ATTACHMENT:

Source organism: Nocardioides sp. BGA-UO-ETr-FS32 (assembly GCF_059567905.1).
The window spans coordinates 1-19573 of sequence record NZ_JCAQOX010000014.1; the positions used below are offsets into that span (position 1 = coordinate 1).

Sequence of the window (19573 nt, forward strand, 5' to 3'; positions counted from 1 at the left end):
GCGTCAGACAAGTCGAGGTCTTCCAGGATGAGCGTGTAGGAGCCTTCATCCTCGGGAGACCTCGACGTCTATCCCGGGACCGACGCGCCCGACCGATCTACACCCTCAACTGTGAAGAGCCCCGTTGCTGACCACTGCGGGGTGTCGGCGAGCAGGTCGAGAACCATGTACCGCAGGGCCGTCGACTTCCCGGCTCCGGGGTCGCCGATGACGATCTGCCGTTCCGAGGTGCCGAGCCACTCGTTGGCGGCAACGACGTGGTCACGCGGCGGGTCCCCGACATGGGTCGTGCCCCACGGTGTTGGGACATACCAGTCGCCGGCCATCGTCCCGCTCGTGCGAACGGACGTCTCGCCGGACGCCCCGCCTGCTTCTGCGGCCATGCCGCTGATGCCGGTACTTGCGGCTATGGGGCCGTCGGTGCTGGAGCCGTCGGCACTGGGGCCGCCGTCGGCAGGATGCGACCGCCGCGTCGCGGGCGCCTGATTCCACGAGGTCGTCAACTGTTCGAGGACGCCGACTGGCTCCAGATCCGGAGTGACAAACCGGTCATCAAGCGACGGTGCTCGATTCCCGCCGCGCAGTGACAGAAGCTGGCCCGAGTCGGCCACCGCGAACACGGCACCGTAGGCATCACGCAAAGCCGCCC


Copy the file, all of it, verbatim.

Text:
Source organism: Nocardioides sp. BGA-UO-ETr-FS32 (assembly GCF_059567905.1).
The window spans coordinates 1-19573 of sequence record NZ_JCAQOX010000014.1; the positions used below are offsets into that span (position 1 = coordinate 1).

Sequence of the window (19573 nt, forward strand, 5' to 3'; positions counted from 1 at the left end):
GCGTCAGACAAGTCGAGGTCTTCCAGGATGAGCGTGTAGGAGCCTTCATCCTCGGGAGACCTCGACGTCTATCCCGGGACCGACGCGCCCGACCGATCTACACCCTCAACTGTGAAGAGCCCCGTTGCTGACCACTGCGGGGTGTCGGCGAGCAGGTCGAGAACCATGTACCGCAGGGCCGTCGACTTCCCGGCTCCGGGGTCGCCGATGACGATCTGCCGTTCCGAGGTGCCGAGCCACTCGTTGGCGGCAACGACGTGGTCACGCGGCGGGTCCCCGACATGGGTCGTGCCCCACGGTGTTGGGACATACCAGTCGCCGGCCATCGTCCCGCTCGTGCGAACGGACGTCTCGCCGGACGCCCCGCCTGCTTCTGCGGCCATGCCGCTGATGCCGGTACTTGCGGCTATGGGGCCGTCGGTGCTGGAGCCGTCGGCACTGGGGCCGCCGTCGGCAGGATGCGACCGCCGCGTCGCGGGCGCCTGATTCCACGAGGTCGTCAACTGTTCGAGGACGCCGACTGGCTCCAGATCCGGAGTGACAAACCGGTCATCAAGCGACGGTGCTCGATTCCCGCCGCGCAGTGACAGAAGCTGGCCCGAGTCGGCCACCGCGAACACGGCACCGTAGGCATCACGCAAAGCCGCCC